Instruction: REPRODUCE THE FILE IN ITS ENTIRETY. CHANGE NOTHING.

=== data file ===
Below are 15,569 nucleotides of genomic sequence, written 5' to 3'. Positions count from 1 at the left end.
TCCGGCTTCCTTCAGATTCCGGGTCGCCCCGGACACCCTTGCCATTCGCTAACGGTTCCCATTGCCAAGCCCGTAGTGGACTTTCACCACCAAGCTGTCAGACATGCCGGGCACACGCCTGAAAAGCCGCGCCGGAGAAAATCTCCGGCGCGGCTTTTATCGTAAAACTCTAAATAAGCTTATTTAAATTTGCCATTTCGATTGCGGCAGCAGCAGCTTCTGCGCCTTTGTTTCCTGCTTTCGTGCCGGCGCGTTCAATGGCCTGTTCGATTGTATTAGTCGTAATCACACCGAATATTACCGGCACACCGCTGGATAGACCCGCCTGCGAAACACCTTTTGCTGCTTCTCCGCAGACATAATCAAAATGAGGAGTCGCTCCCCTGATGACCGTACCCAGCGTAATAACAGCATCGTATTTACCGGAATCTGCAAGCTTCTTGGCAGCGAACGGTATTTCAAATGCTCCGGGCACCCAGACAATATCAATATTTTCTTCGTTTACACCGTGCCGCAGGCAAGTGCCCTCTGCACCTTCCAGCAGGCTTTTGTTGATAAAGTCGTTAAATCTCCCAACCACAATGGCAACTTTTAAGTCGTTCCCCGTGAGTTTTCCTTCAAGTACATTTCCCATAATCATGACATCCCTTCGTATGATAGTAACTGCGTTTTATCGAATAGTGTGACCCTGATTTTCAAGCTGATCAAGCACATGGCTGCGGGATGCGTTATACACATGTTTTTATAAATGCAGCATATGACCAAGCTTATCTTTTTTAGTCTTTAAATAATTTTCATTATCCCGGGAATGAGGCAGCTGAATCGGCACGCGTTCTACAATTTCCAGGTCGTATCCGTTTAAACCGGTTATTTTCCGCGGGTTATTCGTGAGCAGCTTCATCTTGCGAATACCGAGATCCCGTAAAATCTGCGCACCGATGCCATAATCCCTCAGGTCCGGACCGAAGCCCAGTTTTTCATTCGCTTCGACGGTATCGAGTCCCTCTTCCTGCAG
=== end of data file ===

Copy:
Below are 15,569 nucleotides of genomic sequence, written 5' to 3'. Positions count from 1 at the left end.
TCCGGCTTCCTTCAGATTCCGGGTCGCCCCGGACACCCTTGCCATTCGCTAACGGTTCCCATTGCCAAGCCCGTAGTGGACTTTCACCACCAAGCTGTCAGACATGCCGGGCACACGCCTGAAAAGCCGCGCCGGAGAAAATCTCCGGCGCGGCTTTTATCGTAAAACTCTAAATAAGCTTATTTAAATTTGCCATTTCGATTGCGGCAGCAGCAGCTTCTGCGCCTTTGTTTCCTGCTTTCGTGCCGGCGCGTTCAATGGCCTGTTCGATTGTATTAGTCGTAATCACACCGAATATTACCGGCACACCGCTGGATAGACCCGCCTGCGAAACACCTTTTGCTGCTTCTCCGCAGACATAATCAAAATGAGGAGTCGCTCCCCTGATGACCGTACCCAGCGTAATAACAGCATCGTATTTACCGGAATCTGCAAGCTTCTTGGCAGCGAACGGTATTTCAAATGCTCCGGGCACCCAGACAATATCAATATTTTCTTCGTTTACACCGTGCCGCAGGCAAGTGCCCTCTGCACCTTCCAGCAGGCTTTTGTTGATAAAGTCGTTAAATCTCCCAACCACAATGGCAACTTTTAAGTCGTTCCCCGTGAGTTTTCCTTCAAGTACATTTCCCATAATCATGACATCCCTTCGTATGATAGTAACTGCGTTTTATCGAATAGTGTGACCCTGATTTTCAAGCTGATCAAGCACATGGCTGCGGGATGCGTTATACACATGTTTTTATAAATGCAGCATATGACCAAGCTTATCTTTTTTAGTCTTTAAATAATTTTCATTATCCCGGGAATGAGGCAGCTGAATCGGCACGCGTTCTACAATTTCCAGGTCGTATCCGTTTAAACCGGTTATTTTCCGCGGGTTATTCGTGAGCAGCTTCATCTTGCGAATACCGAGATCCCGTAAAATCTGCGCACCGATGCCATAATCCCTCAGGTCCGGACCGAAGCCCAGTTTTTCATTCGCTTCGACGGTATCGAGTCCCTCTTCCTGCAG